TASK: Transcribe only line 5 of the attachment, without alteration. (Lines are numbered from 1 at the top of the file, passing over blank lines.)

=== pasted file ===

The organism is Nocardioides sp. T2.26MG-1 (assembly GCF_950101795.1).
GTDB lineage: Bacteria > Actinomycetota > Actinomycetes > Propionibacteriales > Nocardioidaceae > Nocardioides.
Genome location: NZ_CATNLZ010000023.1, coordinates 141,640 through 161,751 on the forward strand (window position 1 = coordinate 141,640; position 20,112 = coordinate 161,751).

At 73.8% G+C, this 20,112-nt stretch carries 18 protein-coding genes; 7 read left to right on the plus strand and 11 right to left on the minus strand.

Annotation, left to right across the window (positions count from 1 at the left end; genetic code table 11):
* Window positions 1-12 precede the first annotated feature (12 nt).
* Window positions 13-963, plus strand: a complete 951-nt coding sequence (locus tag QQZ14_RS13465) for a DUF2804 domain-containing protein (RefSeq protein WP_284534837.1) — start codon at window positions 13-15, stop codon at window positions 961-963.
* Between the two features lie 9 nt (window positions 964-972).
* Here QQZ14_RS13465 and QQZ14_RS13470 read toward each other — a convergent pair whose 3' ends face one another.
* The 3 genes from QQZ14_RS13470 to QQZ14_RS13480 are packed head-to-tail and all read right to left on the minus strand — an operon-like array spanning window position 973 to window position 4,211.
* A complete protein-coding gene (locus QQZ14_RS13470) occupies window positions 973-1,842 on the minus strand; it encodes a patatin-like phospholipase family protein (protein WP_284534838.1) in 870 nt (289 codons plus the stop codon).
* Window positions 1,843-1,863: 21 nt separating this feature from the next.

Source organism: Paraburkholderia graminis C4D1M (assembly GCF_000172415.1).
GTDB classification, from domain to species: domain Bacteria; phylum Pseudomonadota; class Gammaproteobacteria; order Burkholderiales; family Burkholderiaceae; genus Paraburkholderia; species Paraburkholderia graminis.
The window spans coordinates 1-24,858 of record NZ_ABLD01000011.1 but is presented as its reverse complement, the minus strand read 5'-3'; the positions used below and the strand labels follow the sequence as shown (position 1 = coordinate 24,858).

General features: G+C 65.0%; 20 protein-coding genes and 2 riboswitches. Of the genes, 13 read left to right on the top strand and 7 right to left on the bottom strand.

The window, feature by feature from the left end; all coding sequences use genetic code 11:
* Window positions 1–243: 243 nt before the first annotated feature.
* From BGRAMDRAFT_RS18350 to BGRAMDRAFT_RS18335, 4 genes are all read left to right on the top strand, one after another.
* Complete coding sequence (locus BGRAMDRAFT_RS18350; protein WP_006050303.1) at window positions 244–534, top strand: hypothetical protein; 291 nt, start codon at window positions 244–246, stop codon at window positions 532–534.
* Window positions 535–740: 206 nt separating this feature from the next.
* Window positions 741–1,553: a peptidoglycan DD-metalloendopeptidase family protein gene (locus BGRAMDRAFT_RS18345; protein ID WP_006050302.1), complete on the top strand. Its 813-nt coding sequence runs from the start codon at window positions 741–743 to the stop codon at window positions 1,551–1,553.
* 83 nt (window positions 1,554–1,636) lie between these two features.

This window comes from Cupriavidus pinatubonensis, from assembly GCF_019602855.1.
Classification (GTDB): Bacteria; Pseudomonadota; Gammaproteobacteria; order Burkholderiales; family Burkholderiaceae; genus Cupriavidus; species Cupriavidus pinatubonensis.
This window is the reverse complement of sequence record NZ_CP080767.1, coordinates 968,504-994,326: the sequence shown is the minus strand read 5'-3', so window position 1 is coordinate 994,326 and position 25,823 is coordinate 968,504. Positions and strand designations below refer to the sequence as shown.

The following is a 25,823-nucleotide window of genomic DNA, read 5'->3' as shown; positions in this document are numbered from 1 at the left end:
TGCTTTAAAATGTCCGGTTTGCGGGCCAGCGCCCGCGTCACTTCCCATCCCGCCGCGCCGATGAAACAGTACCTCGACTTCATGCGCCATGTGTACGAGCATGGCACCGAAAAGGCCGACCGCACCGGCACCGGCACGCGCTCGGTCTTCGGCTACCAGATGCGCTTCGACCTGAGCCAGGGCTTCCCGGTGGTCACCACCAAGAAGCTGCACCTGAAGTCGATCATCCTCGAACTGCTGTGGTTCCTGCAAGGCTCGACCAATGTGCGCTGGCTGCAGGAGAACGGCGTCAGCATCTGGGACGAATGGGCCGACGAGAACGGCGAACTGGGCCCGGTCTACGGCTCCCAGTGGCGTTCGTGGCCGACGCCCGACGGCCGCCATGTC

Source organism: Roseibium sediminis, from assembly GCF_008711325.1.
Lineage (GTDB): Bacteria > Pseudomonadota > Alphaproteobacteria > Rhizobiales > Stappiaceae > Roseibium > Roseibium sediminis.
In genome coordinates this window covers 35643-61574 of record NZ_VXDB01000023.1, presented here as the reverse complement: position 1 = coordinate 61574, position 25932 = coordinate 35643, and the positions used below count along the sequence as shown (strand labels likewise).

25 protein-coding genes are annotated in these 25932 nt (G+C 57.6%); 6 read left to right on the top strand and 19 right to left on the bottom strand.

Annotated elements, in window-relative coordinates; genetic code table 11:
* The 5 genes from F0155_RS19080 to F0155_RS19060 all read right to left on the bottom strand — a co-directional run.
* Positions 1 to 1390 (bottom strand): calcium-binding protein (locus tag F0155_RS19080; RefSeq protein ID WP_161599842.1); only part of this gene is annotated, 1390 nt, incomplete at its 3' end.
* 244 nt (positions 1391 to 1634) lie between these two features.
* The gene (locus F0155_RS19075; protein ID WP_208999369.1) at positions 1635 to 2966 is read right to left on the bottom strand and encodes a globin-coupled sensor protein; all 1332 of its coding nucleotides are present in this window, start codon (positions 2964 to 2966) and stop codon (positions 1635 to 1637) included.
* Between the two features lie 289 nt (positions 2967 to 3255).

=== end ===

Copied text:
Annotation, left to right across the window (positions count from 1 at the left end; genetic code table 11):